There are a range of financial models that MMO’s fall into. There’s the subscription based model where you pay a monthly fee and that gives you access to all the content the game offers. There is “Freemium” where the game is free to purchase and free to play with some restrictions. Paying a subscription fee on this occasion will open up additional features. And there’s the micro-transactions model, where the game is free to purchase and play, but you can buy things using real money from an online store, such as clothes, mounts, potions etc. Ether Saga Online is an example of this model and it’s a popular model in the Asian market where it is prolific. Lately I’ve noticed a rise in a different model; that of the subscription based game that also offers items to purchase in an online store. Or maybe it’s always been there and I just never noticed.
MMO’s have always offered additional “services” for a fee, such as server transfers and character renaming, and I personally don’t have any issue with this. Nor do I have an issue with the micro-transactions model. If you want to pay $10 or $100 a month on items to enhance your game-play or just improve your enjoyment then so be it. But a subscription based MMO is different. In this case, you’ve already forked out money for the game, be it the boxed version or digital download. As well as that you are paying a monthly fee, and for that fee you should have access to everything that the game has to offer.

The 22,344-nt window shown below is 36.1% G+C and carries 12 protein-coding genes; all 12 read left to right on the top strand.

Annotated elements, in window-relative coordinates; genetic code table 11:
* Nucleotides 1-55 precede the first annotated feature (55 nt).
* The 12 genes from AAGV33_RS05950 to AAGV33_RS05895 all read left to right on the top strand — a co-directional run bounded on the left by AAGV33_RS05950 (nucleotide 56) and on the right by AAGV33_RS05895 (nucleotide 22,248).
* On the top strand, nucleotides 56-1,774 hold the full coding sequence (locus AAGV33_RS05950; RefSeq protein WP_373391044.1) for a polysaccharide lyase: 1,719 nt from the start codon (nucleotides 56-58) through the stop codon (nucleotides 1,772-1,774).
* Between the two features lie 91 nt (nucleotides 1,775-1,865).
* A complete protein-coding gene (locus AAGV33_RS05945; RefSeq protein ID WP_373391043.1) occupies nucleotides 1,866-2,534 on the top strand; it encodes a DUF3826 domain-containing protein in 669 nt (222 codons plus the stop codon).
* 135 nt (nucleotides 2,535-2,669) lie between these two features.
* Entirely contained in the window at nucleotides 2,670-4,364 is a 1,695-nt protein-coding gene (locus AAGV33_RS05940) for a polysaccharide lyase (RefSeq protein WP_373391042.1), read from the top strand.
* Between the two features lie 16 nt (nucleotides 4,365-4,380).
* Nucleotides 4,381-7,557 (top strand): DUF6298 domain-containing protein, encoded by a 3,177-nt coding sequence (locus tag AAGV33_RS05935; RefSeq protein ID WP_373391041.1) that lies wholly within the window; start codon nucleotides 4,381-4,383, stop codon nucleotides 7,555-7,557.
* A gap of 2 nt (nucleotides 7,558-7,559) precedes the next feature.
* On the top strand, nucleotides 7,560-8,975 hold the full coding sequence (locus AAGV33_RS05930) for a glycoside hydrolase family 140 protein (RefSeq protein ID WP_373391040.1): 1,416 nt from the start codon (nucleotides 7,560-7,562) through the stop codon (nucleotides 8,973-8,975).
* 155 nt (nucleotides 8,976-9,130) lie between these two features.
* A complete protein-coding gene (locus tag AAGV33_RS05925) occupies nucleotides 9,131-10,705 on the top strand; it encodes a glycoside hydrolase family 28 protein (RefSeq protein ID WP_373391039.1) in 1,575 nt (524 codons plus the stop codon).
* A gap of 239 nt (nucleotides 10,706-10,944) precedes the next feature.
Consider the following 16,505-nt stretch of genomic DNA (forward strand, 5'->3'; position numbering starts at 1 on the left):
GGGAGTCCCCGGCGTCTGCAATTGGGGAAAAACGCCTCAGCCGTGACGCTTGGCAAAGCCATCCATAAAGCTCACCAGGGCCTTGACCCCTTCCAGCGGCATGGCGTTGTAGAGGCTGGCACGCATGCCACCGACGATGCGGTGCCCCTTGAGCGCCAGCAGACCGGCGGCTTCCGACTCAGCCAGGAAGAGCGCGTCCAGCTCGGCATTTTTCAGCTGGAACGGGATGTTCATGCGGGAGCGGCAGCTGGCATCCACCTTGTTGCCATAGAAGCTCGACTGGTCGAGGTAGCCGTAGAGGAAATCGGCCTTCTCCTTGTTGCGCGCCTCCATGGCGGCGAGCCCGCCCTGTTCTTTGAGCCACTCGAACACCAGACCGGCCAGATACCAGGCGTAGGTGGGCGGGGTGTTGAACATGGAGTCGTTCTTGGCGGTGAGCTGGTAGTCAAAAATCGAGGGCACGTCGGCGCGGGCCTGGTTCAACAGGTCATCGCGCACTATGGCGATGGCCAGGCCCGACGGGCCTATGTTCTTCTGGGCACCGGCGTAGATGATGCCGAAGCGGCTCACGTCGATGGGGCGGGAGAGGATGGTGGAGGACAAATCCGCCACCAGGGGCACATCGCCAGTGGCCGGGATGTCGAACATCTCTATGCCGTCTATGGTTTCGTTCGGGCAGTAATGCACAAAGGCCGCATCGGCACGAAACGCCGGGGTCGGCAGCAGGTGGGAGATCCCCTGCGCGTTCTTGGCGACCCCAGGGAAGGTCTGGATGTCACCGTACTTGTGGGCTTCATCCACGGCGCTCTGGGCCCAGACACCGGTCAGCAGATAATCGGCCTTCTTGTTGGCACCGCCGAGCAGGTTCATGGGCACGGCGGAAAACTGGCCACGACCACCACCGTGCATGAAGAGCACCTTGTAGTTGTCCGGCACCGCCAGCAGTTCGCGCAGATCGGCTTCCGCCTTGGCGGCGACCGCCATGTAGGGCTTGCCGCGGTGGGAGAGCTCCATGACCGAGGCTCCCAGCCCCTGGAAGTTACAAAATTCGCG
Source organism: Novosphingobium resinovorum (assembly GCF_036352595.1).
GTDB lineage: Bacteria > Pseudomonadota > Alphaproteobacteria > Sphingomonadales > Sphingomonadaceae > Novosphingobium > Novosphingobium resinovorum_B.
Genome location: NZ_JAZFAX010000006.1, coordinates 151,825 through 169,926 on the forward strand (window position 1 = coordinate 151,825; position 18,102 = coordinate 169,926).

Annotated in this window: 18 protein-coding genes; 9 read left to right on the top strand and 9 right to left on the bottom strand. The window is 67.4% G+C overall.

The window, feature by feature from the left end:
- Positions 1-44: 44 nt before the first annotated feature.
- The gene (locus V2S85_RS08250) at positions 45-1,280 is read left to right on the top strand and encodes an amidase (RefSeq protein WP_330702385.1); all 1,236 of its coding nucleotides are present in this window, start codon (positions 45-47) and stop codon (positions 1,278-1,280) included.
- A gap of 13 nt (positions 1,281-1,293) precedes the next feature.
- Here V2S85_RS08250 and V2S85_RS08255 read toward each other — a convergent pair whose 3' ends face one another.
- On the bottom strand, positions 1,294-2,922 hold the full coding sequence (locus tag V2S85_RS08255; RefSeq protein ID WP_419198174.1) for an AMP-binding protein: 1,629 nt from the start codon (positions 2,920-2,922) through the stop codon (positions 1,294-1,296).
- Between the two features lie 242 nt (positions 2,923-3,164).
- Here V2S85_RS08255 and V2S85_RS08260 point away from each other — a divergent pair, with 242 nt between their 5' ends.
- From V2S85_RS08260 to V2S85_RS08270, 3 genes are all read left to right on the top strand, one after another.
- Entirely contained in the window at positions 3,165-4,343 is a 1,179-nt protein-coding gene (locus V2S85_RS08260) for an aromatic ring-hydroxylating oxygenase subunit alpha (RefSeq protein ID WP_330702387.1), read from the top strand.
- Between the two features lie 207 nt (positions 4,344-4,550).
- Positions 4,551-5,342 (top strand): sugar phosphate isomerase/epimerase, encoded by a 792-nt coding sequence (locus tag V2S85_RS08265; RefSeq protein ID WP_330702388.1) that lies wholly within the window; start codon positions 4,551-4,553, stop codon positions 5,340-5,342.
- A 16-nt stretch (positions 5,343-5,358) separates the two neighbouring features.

By now everyone has heard about Blizzard’s Celestial Steed Mount virtual item, and the enormous queues and eight hour backlog as WoW fanbois rushed to fork over an additional $25 US to be one of the hundreds of thousands of players to own it. And Blizzard isn’t alone in this, with Cryptic, the developers of Star Trek Online and Champions Online also providing their Cryptic Store, where you can buy things for real cash, such as new Bridge layouts, Starship Skins, and character races, just to name a few.
MMO’s are notoriously expensive to develop and prone to failure. Gamers are reluctant to pay $15 a month for games that might suffer server instability or bugs, but it would seem that they are more than happy to pay $15 a month plus extra at the online store if they like the game. Is this a trend we’re seeing and will we see more of it in the Western market? Are Bioware’s Execs sitting in the boardroom discussing their upcoming Star Wars MMO and greedily rubbing their hands together saying “We’ll give everyone access to a lightsaber, but only offer the double edged lightsaber in our online store””